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From: Ulrich Eckhardt (doomster_at_[hidden])
Date: 2008-04-29 06:54:36


I have in the past sometimes[1] described another alternative way to linking
and quite a few people also seemed interested. Basically, it works by
including the whole library code into the application that links to it.
However, as opposed to a header-only library, the code is only included once
in a translation unit of the linking program instead of inline via the header


   // lib.hpp:
   void foo();

   // lib.cpp:
   void foo() {

   // program1.cpp:
   #include <lib.hpp>

   // program2.cpp:
   #include <lib.hpp>

   // program_main.cpp:
   #include <lib.hpp>
   #include <lib.cpp>

   int main() {

As you see, lib.cpp is included into exactly one translation unit of the final
executable (it's up to the user to make sure that it's exactly done once).

Why bother?

The very simple reason is simplicity.

* Even on a system where I don't have admin access, I can easily download and
compile against Boost, without having to first compile shared/static libs or
having to modify paths in order for the runtime linker to find DLLs.

* Even if I had admin access, I would still be reluctant to installing Boost's

* When I'm testing different compiler settings trying to get another few
percent of performance, I don't have to compile another Boost version for
each compiler setting.

* I don't have to know which library to link to, which lowers entry barriers
for new Boost users.

* I can easily compile and distribute programs without having to worry about
required shared libraries.

* I have a guarantee that the library's ABI actually conforms to the ABI that
my program expects, simply because I compiled it with the exact same compiler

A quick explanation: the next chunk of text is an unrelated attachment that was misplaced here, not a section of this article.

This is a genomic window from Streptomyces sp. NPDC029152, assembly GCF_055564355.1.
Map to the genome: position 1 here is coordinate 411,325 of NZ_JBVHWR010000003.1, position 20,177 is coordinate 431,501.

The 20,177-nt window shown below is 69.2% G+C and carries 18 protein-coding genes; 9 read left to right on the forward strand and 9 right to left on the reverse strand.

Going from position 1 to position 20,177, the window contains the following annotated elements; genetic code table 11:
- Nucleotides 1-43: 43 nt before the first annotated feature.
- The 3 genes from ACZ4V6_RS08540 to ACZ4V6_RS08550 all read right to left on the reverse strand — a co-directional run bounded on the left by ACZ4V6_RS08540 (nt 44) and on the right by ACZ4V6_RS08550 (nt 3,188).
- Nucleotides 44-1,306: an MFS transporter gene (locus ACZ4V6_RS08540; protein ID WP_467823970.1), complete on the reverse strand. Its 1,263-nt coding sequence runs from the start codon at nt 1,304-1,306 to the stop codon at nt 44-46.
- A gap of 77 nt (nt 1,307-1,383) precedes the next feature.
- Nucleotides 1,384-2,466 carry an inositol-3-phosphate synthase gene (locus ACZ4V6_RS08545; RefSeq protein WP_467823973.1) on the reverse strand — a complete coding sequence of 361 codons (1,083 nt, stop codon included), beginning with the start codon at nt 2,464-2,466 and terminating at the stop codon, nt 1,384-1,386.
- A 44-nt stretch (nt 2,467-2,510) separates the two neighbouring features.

The main drawback is that you can't guarantee that library implementation code
is compiled with e.g. NOMINMAX defined. If an incompatible environment is
detected, I would simply use #error to alert the user.

Further, 'private' symbols (static functions or functions in anonymous
namespaces) can't be reused by different sourcefiles because they are all
compiled into the same translation units. If this happens, I would simply try
to rename things until the clash is resolved or maybe move them to a separate

Tasks to completion:

* Add one central file compile_inplace.cpp for each library. This would mean
that for Boost.Thread we then include "boost/thread/compile_inplace.cpp" from
exactly one translation unit in order to get it to work.

* Fix some code that doesn't lend itself to inclusion in user code. One
particular example is in Boost.Thread, where two sourcefiles include another
file that contains utility functions in an anonymous namespace. If both
sourcefiles are compiled by the same TU, the anonymous namespace is also
compiled twice leading to multiple definitions. Just adding an include guard

* Prepare import/export code. This is mainly a win32 task which means
programming the macros that control __declspec(dllexport) or
__declspec(dllimport). Basically this means switching to static linking
(where neither of the above are generated) but also turning off autolinking
(because there is no according library that the linker should link to).

* Add error checking. In particular, you must not e.g. include
compile_inplace.cpp if you are doing other kinds linking.

* Documentation updates. This mostly means adding this way of linking to the
pages that describe which library to link against as an alternative way. I
would even use this form in examples for the various libs exactly because it
is the easiest way to link against a library.

What do I need:

What I need is a folder on SVN for the branch and according write permissions
so I can actually work on it. Of course, I could also create a repository
somewhere and just branch Boost there, but this has the disadvantage that it
makes it harder to merge the changes back (SVN isn't particularly good on
inter-repository merges) and also it would make it easier for people to test
the branch (you could 'svn switch' to it and it would only transfer the
changes). Lastly, I do need access from two locations, one at work where I
could test win32 versions and one at home where I have a Linux/PPC for




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